American Bar Association
Forum on Communications Law

The Need for FCC Merger Review

Harold Feld

For more than seventy years, the Fed-eral Communications Commission (FCC) and its predecessor, the Federal Radio Commission, have played an extensive role in regulating mergers in the mass media and telecommunications industry. Recently, this role has come under sustained attack both from outside the FCC and from within the FCC itself. This article will demonstrate not merely the statutory legitimacy, but the increased necessity of the FCC's merger review authority.

The first part of this article will describe the emerging criticism of the FCC's merger review authority. Critics charge that FCC review of mergers simply repeats the review performed by the specialized antitrust agencies, i.e., the Department of Justice Antitrust Division (DOJ) and the Federal Trade Commission (FTC), both of which conduct independent merger review under the authority granted by the Hart-Scott-Rodino Act (HSRA),1 causing merger applicants unnecessary expense and delay. Critics also maintain that the FCC is ill suited to manage the development of dynamic emerging technologies, and that its practice of examining the broad potential effects of mergers exceeds its statutory authority.

The last part of this article explains how FCC merger review plays a vital role in protecting the public's First Amendment right to diverse and antagonistic sources of information and continues to play a crucial role in the development of competitive telecommunications markets. Indeed, Congress explicitly required the FCC to "serve the public interest, convenience, and necessity" and to promote the development and deployment of new broadcast and communication technologies to all Americans.2

Nor, contrary to critics, has the advent of Internet technology rendered the agency's function obsolete. Although the Internet itself is new, and the pace of technological change continues with breathtaking speed, Congress designed the FCC to handle precisely this sort of phenomena. We take for granted the evolution of radio, television, and a national telephony network, but these technologies presented Congress with exactly the same issues that the Internet does today. Congress created the very tools derided by agency critics-the FCC's licensing authority review and its application of a public interest standard. Congress intended the FCC, as an expert agency, to use these tools to evaluate and guide the evolution of rapidly developing technologies that have the capacity to radically alter every aspect of American business and culture.3

Congress has revisited the question of the FCC's merger authority twice within the past ten years, each time leaving its authority intact. In 1992, Congress reregulated the cable industry4 and, as part of the 1992 Act, explicitly reaffirmed the existing antitrust scheme.5 The Telecommunications Act of 19966 represented a complete overhaul and modernization of the Communications Act of 1934, which superseded the Federal Radio Commission, touching on nearly every aspect of the FCC's authority. Significantly, although Congress made several changes to the FCC's antitrust authority,7 it did not alter the obligation that any license transfer must serve the public interest.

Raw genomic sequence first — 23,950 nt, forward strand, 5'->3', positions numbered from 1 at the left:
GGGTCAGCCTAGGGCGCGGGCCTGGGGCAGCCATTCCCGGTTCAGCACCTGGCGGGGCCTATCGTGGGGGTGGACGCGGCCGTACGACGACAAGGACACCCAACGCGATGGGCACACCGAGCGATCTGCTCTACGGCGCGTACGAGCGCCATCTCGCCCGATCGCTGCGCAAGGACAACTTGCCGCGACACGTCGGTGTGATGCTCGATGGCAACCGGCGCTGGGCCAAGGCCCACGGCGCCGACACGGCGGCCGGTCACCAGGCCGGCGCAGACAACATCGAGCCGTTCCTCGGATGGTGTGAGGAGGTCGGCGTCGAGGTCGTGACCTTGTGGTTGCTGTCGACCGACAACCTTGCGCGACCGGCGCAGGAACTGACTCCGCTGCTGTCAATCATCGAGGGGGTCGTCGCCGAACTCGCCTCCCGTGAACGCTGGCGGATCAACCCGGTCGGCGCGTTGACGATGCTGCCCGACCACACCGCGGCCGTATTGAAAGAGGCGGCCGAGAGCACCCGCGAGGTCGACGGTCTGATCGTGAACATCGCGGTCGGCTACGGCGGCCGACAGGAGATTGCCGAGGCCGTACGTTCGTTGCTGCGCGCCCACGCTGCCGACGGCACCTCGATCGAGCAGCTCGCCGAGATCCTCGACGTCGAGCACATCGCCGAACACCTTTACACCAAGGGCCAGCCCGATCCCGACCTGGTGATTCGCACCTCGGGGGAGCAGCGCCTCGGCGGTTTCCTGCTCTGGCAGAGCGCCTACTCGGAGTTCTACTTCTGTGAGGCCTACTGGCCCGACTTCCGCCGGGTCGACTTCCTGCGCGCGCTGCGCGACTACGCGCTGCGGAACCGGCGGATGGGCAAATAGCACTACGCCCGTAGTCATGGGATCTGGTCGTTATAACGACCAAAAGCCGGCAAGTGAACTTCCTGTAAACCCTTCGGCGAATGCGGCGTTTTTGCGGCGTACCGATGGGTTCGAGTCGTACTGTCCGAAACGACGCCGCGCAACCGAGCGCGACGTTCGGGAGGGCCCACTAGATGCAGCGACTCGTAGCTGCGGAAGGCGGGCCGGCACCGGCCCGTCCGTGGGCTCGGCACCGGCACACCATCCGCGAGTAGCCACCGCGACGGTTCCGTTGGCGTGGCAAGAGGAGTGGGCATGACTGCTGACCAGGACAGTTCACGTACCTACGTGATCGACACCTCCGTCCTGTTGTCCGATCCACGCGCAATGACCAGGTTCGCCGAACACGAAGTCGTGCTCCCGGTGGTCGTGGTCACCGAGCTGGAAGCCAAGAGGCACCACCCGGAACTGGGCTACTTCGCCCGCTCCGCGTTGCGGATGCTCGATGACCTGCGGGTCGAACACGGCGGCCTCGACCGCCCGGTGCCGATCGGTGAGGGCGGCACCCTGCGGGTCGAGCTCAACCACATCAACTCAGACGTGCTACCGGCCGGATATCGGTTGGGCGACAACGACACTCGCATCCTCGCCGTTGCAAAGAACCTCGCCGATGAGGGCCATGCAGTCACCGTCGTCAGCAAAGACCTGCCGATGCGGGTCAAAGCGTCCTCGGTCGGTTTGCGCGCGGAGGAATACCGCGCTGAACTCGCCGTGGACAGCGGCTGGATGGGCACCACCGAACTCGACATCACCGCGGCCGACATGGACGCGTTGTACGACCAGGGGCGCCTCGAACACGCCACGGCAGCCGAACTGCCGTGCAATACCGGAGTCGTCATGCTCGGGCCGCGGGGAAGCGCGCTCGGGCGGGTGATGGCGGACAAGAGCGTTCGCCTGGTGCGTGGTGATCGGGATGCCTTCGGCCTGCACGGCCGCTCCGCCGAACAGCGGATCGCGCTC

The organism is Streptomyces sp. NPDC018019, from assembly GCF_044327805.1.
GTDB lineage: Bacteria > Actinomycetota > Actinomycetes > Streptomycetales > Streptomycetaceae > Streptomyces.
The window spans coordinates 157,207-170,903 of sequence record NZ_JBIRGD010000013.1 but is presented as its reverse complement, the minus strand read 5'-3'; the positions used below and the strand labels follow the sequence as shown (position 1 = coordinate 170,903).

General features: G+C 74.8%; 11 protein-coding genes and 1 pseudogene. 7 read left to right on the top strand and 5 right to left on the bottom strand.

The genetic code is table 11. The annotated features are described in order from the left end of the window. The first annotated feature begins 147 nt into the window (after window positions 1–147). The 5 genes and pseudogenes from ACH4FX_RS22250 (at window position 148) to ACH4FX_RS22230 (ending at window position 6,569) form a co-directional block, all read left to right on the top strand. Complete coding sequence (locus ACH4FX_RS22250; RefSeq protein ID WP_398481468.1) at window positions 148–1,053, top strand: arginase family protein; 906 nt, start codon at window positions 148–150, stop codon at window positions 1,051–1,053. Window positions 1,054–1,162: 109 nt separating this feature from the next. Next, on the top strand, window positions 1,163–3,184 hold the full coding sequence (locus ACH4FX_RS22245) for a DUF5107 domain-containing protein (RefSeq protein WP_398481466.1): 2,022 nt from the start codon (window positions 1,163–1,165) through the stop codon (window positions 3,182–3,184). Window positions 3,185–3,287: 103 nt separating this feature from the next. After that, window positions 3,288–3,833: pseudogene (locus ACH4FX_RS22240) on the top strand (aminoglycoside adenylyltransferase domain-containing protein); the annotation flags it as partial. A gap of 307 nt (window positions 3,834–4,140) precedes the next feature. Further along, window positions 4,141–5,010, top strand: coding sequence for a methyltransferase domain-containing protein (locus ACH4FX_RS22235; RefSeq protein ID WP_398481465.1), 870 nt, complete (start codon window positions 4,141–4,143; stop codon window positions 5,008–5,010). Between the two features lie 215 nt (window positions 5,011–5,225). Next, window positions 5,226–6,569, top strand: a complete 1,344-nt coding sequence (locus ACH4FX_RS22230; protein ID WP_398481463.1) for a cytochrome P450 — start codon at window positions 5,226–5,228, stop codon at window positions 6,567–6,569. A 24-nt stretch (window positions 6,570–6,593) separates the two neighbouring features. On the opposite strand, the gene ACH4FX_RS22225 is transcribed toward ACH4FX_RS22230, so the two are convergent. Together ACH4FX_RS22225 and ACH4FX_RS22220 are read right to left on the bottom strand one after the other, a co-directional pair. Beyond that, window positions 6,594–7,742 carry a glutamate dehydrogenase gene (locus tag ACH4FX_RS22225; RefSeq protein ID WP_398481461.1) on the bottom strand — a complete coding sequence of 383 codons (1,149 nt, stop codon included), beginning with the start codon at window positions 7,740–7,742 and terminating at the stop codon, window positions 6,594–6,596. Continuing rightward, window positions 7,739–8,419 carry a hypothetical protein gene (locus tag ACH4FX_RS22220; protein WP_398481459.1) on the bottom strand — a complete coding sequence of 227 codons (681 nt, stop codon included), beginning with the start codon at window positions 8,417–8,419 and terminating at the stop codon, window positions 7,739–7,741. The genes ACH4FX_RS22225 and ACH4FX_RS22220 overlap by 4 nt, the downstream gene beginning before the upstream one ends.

FCC's Merger Authority

Since 1927, the FCC and its predecessor, the Federal Radio Commission,8 have reviewed proposed transfers of licenses, including mergers, under the standard that all transfers must serve the public interest, convenience, and necessity.9 Although this standard is not open-ended, it gives the FCC considerable flexibility in evaluating the transfer.10 Significantly, traditional antitrust principles inform the FCC's analysis, but they do not control its action.11

The FCC may approve a transfer without conditions, reject a transfer as entirely inconsistent with the public interest, or approve a merger subject to conditions.12 Conditions can include a wide variety of remedies designed to further the FCC's public policy goals, such as promoting competition and diversity of viewpoint.13 Among other remedies, the FCC has required merging media partners to divest interests in assets where the number of independent voices would be limited within a market area or the nation as a whole,14 has required merging telecommunications companies to commit to deployment of advanced services and other conditions designed to foster competition in local telephony,15 and has stated that it will hold a cable operator to its commitment not to favor its own Internet content in its broadband offerings.16

The FCC's merger authority extends to any entity that requires an FCC license: wireline and wireless telecommunications providers, cable system operators, or broadcasters.17 In addition, the FCC has independent enforcement authority under the Clayton Act against common carriers.18 The FCC's review does not replace review by either the DOJ or the FTC, if such review is required under the HSRA, and review by the FCC is necessary even in mergers that would not trigger review by another agency.19

Emerging Criticism of the FCC's Merger Review Process

Critics recently have attacked the FCC's merger review process and questioned its underlying authority to impose broad conditions on mergers. They argue that the FCC's attempt to foster communications policy through merger review stifles competition and hampers the ability of industry participants to bring new services to consumers.20 Furthermore, they argue, FCC review duplicates the review of significant mergers already conducted under the HSRA by the DOJ and the FTC. FCC review therefore merely adds unnecessary expense and delays consummation of mergers.21 Finally, because the FCC uses only the vague "public interest" standard rather than published guidelines, FCC review creates uncertainty in the market that, when combined with lengthy delays, makes it difficult for companies to formulate strategies and deploy new services.22